New Year, Same Old Story: Why Resolutions Don’t Serve Their Purpose


The New Year brings with it time-honored traditions, but are they really all that great?

Every day, someone abandons their goal for the new year, depriving the world of another fitness-crazed, diet-obsessed health freak. And the downfall of New Year’s resolutions is a real threat to our school and broader society.

Today, a month into the new year, 80% of you have already dropped your New Year’s resolutions.

“I don’t like New Year’s resolutions because it’s just a goal you’re going to fail,” junior Olivia Weber said.

Setting goals for yourself is important, and having something to kickstart that change is good. However, most of the time, starting a goal at New Year’s goes south—soon. Because people can’t white knuckle through it anymore, they set an outrageous, non-feasible goal, or they only start it because they feel pressured.

Having a New Year’s resolution is expected—throughout the world, and definitely at Latin. On the first day back, I was asked to share my resolution many times. Each class began with your name (if it was a semester-long course), a summary of how you spent your winter break, and your New Year’s resolution. Because of the pressure to have a New Year’s resolution, many people were forced to make one up on the spot. But why is having a New Year’s resolution so important anyway?

As a society, we are obsessed with perfection. You have to be skinnier, prettier, and never make a mistake. New Year’s resolutions are a vessel for this idea; the most common New Year’s resolutions for 2024 were fitness-oriented, with 48% of people wanting to improve fitness and 32% their diet. These goals seem harmless on the outside, but upon diving into their sources, a culture of excessive fitness as an aesthetic goal is exposed.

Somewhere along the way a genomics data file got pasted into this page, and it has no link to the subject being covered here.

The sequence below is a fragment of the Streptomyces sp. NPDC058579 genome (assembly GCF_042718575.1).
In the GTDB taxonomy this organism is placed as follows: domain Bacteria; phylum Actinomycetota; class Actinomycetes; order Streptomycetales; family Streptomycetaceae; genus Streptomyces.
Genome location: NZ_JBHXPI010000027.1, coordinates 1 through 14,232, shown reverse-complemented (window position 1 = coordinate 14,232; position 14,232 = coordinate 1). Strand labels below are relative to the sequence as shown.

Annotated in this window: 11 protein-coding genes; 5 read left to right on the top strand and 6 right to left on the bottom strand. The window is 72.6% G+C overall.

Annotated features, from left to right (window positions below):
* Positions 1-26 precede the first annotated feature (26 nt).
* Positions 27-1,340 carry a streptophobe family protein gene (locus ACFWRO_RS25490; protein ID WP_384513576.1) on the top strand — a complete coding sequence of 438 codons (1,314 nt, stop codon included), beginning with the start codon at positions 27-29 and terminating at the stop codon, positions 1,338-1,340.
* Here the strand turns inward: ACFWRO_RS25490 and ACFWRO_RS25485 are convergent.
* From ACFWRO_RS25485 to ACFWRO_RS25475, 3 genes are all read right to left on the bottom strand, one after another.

“Self-improvement is essential because you grow as a person,” sophomore Ava Nelson said. “You make better changes to yourself and it provides a learning experience.” While Ava’s points are true, people are too focused on appearances rather than any other kind of self-betterment.

The aforementioned culture of excessive fitness for aesthetics is growing rapidly, which compares being “fit” with looking “fit,” and we cut to pieces those who don’t meet the standard. Looking and being “fit” are not the same. New Year’s resolutions push fitness on everyone and cause infinitely more harm than good.

Excessive fitness isn’t the sole issue with New Year’s resolutions, though. They force people to create goals to impress others rather than to truly better themselves—goals they won’t commit to or achieve. It makes you feel bad about yourself; first, the reason behind the resolution, and second, the almost inevitable (and often immediate) failure.

Then there’s the problem with the concept itself. Sophomore Tucker Thayer said, “Why would I change at the beginning of the year when I could just change any day? The new year shouldn’t be your motivation.”

Sophomore Kelsey Riordan agreed. “You should really start at a random time,” Kelsey said. “It’s helpful to start even in December and just continue it. In the new year, often, commitments change.”

The majority of people give up their resolutions by February, leaving them with a sense of ineptitude caused by failure despite having a dumb New Year’s resolution. More thought must go into making goals, and self-improvement can and should happen at any time, not just at the new year.